I used to think that it was the responsibility of conservatives with integrity to turn their party around. I don't think that's on offer anymore, it's gone too far for too long.

Walk the hell away. If you feel like you need to keep that (R) in your permanent record, no worries. Whatever, it's just a label. We can all relate to nostalgia for better times.

Walk the hell away from these guys.

If you want to talk about policy, great. If you want to talk about today's (R) party, I'm out. Feel free, I'm sure someone else will talk to you. But I'm out.

This shit is beyond the pale.

Janie,
At the age of 71, there's not a lot I can effectively do to "get ready" for much of anything :) Pretty much all I can do is to shout my case, contribute to my causes, show up when called, cross my fingers, and hope.

One would rationally think that Trump's incompetence in the face of a raging pandemic would bring the American people to its senses. Sadly, the polarization that has taken over our politics has only deepened. To make matters worse, after this, the nightmare of global climate change still looms over the entire planet.

It's almost like we are back in the 1850's approaching the abyss. Going all John Brown seems rather pointless right now. So what did good people do then? They did what they could.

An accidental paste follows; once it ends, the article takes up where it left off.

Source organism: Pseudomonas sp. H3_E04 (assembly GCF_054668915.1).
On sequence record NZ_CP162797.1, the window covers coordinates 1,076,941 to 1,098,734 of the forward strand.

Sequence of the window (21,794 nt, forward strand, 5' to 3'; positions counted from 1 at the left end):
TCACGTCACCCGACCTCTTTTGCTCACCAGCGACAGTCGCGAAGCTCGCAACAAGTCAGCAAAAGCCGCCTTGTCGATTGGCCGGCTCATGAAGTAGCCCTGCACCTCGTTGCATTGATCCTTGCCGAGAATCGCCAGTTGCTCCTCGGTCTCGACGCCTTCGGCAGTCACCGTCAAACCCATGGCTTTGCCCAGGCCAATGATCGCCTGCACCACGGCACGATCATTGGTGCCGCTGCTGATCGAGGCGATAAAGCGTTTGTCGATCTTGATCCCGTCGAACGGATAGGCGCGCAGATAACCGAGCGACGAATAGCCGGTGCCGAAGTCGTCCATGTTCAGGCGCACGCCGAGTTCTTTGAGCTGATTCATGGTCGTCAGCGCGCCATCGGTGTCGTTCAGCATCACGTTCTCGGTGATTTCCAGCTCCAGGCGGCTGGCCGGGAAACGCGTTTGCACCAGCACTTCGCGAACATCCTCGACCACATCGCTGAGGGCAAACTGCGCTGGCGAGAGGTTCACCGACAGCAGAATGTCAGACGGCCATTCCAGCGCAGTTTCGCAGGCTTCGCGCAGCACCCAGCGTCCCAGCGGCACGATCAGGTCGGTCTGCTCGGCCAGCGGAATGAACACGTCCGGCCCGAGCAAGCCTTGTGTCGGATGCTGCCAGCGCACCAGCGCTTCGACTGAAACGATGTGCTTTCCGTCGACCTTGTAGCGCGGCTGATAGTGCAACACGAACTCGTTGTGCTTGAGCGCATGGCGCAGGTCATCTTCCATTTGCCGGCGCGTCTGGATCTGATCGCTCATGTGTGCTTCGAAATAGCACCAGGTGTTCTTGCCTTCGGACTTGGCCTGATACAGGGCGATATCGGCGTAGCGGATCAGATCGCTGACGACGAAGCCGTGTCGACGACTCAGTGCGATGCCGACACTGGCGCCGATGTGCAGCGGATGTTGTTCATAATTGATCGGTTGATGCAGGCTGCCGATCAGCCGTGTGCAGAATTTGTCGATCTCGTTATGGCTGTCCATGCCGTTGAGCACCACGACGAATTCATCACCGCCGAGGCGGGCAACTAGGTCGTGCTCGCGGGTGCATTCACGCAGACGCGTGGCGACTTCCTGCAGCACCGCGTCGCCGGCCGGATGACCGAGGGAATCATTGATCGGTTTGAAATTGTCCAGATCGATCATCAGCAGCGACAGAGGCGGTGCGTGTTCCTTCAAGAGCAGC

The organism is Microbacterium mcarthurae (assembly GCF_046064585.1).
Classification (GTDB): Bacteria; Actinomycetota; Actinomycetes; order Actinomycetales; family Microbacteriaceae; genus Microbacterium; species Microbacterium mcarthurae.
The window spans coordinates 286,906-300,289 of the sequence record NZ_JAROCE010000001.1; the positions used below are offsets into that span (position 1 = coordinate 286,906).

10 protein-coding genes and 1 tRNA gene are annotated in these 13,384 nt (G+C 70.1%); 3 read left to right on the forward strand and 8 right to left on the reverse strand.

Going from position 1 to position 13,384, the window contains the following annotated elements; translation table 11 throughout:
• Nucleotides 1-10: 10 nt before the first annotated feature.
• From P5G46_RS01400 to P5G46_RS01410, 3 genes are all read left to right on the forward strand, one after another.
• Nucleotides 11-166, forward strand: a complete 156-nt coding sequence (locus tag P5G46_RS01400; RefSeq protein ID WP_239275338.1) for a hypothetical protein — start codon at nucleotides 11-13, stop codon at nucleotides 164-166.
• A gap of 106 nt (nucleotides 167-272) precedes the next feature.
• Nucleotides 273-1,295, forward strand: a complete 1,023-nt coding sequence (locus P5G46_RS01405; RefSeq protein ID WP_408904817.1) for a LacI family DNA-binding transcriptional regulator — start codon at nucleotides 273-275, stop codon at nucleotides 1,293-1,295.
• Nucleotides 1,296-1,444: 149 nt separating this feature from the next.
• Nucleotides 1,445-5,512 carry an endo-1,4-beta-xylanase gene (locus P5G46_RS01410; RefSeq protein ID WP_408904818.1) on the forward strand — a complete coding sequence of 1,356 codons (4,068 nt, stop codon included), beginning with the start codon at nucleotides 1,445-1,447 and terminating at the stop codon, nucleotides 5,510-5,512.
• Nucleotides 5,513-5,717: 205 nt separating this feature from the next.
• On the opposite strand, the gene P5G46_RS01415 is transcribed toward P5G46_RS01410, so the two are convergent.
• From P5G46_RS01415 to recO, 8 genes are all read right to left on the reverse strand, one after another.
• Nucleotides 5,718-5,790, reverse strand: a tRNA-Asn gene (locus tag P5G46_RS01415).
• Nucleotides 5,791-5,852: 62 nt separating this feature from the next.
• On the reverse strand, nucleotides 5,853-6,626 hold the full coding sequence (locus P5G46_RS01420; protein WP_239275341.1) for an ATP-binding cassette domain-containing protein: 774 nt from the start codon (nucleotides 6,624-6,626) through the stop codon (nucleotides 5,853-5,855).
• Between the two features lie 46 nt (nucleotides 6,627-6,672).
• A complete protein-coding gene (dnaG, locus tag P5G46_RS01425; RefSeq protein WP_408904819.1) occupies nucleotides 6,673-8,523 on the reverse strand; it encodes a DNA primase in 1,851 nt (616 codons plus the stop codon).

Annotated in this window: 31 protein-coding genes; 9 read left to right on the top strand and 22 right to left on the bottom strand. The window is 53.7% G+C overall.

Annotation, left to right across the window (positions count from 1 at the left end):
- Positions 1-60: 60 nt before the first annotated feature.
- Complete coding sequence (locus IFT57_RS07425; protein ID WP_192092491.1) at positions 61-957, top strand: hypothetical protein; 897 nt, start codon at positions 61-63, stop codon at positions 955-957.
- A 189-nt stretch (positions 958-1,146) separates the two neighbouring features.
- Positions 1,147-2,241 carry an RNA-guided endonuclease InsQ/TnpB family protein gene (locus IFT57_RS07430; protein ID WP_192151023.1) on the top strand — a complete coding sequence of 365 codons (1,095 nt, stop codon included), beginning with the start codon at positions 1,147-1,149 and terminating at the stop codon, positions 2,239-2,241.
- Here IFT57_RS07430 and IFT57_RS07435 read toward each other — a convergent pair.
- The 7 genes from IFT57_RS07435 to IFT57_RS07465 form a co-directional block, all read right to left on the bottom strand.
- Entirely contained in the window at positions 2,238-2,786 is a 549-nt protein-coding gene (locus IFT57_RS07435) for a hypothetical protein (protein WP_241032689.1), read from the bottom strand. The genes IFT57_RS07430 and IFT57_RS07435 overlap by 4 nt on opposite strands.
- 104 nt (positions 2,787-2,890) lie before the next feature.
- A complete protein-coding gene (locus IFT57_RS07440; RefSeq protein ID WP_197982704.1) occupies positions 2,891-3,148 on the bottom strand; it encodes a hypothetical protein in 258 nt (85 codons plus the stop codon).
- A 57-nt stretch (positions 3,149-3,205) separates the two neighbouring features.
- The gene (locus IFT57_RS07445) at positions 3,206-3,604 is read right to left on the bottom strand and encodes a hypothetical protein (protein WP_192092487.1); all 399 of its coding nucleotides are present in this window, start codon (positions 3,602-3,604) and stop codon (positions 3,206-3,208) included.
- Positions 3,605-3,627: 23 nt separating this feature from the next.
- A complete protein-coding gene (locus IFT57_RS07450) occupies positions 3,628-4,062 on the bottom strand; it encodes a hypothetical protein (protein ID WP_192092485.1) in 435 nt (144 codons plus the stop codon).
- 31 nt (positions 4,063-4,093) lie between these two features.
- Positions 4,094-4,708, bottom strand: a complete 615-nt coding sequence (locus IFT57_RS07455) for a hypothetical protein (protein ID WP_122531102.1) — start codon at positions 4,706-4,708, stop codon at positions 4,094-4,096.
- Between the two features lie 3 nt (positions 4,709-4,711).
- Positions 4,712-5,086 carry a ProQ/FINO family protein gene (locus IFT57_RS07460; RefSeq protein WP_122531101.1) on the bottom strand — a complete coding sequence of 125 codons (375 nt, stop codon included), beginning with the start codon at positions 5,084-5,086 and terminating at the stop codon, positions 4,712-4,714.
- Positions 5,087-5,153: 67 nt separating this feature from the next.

As to our Dem leaders...they need to lead us and win this election and also take the Senate. Barring that, they need be willing to "go to the mattresses" as it were and be prepared for total obstruction against the political nihilism that is today's Republican Party.

That's my take.

Thank you for asking. Stay safe.

russell -- well, we'll see whether Clickbait goes beyond getting his enablers out of jail and starts actually trying to put his enemies in jail, instead of just shouting about it.

But I'm also thinking of things like this, in my own little backwater state of Maine:

Today, our idiot former governor joined protestors at the State House. He says he's going to run against Mills next time. (Heaven forfend.) The protest wasn't small.

The restaurant owner who has defied the state and stayed open despite having his licenses yanked, and now despite a court order, says he'll go to jail sooner than close.

A few days ago I linked to the pastor who's having services outside, but still in defiance of the emergency orders and a loss in Federal court.

This shit is going on all over the country.

So my question to bobbyp isn't just about Clickbait doing a Bannon, it's also about what's going to happen if he continues that game to the point where these boneheads finally start shooting.

From one angle, his performance in the face of the pandemic has been so execrable that it's easy to indulge in the wishful thinking that says it will sink him deeper than a lead anchor.